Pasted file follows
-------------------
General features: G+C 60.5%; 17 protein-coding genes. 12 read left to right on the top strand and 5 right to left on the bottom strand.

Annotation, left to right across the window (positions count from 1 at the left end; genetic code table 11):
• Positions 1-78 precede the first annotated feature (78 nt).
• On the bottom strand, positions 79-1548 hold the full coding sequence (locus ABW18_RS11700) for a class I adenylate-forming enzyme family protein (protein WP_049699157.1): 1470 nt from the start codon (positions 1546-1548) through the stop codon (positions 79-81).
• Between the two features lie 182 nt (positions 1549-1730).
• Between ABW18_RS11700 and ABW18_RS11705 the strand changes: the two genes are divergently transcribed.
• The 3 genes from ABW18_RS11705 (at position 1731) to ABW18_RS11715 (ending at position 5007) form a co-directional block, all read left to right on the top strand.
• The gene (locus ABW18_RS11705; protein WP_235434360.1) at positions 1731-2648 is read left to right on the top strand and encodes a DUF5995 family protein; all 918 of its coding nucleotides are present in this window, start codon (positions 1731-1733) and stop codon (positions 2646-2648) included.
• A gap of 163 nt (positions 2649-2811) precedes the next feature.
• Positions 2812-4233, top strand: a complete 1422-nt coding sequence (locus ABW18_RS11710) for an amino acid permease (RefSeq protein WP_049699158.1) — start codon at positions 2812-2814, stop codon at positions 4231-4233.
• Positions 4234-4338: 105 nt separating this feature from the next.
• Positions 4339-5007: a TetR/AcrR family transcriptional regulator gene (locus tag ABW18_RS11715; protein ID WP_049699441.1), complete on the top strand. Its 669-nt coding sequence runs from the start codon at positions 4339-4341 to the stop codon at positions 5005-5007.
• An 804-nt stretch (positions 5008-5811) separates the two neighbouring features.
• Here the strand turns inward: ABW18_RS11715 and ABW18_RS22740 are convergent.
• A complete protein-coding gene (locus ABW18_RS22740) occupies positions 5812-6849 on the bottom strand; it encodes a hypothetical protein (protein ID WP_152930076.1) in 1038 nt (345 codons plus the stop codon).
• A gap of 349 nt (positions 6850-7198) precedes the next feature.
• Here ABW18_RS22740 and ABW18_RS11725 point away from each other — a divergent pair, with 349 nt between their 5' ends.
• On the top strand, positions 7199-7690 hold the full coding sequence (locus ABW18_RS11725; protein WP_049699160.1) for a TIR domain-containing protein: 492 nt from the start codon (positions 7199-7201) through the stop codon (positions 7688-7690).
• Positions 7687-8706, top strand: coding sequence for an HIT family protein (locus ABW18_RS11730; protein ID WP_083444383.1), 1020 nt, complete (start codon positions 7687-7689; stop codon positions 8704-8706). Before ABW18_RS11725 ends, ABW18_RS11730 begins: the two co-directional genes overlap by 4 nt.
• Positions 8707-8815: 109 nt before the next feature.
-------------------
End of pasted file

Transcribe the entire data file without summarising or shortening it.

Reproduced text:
General features: G+C 60.5%; 17 protein-coding genes. 12 read left to right on the top strand and 5 right to left on the bottom strand.

Annotation, left to right across the window (positions count from 1 at the left end; genetic code table 11):
• Positions 1-78 precede the first annotated feature (78 nt).
• On the bottom strand, positions 79-1548 hold the full coding sequence (locus ABW18_RS11700) for a class I adenylate-forming enzyme family protein (protein WP_049699157.1): 1470 nt from the start codon (positions 1546-1548) through the stop codon (positions 79-81).
• Between the two features lie 182 nt (positions 1549-1730).
• Between ABW18_RS11700 and ABW18_RS11705 the strand changes: the two genes are divergently transcribed.
• The 3 genes from ABW18_RS11705 (at position 1731) to ABW18_RS11715 (ending at position 5007) form a co-directional block, all read left to right on the top strand.
• The gene (locus ABW18_RS11705; protein WP_235434360.1) at positions 1731-2648 is read left to right on the top strand and encodes a DUF5995 family protein; all 918 of its coding nucleotides are present in this window, start codon (positions 1731-1733) and stop codon (positions 2646-2648) included.
• A gap of 163 nt (positions 2649-2811) precedes the next feature.
• Positions 2812-4233, top strand: a complete 1422-nt coding sequence (locus ABW18_RS11710) for an amino acid permease (RefSeq protein WP_049699158.1) — start codon at positions 2812-2814, stop codon at positions 4231-4233.
• Positions 4234-4338: 105 nt separating this feature from the next.
• Positions 4339-5007: a TetR/AcrR family transcriptional regulator gene (locus tag ABW18_RS11715; protein ID WP_049699441.1), complete on the top strand. Its 669-nt coding sequence runs from the start codon at positions 4339-4341 to the stop codon at positions 5005-5007.
• An 804-nt stretch (positions 5008-5811) separates the two neighbouring features.
• Here the strand turns inward: ABW18_RS11715 and ABW18_RS22740 are convergent.
• A complete protein-coding gene (locus ABW18_RS22740) occupies positions 5812-6849 on the bottom strand; it encodes a hypothetical protein (protein ID WP_152930076.1) in 1038 nt (345 codons plus the stop codon).
• A gap of 349 nt (positions 6850-7198) precedes the next feature.
• Here ABW18_RS22740 and ABW18_RS11725 point away from each other — a divergent pair, with 349 nt between their 5' ends.
• On the top strand, positions 7199-7690 hold the full coding sequence (locus ABW18_RS11725; protein WP_049699160.1) for a TIR domain-containing protein: 492 nt from the start codon (positions 7199-7201) through the stop codon (positions 7688-7690).
• Positions 7687-8706, top strand: coding sequence for an HIT family protein (locus ABW18_RS11730; protein ID WP_083444383.1), 1020 nt, complete (start codon positions 7687-7689; stop codon positions 8704-8706). Before ABW18_RS11725 ends, ABW18_RS11730 begins: the two co-directional genes overlap by 4 nt.
• Positions 8707-8815: 109 nt before the next feature.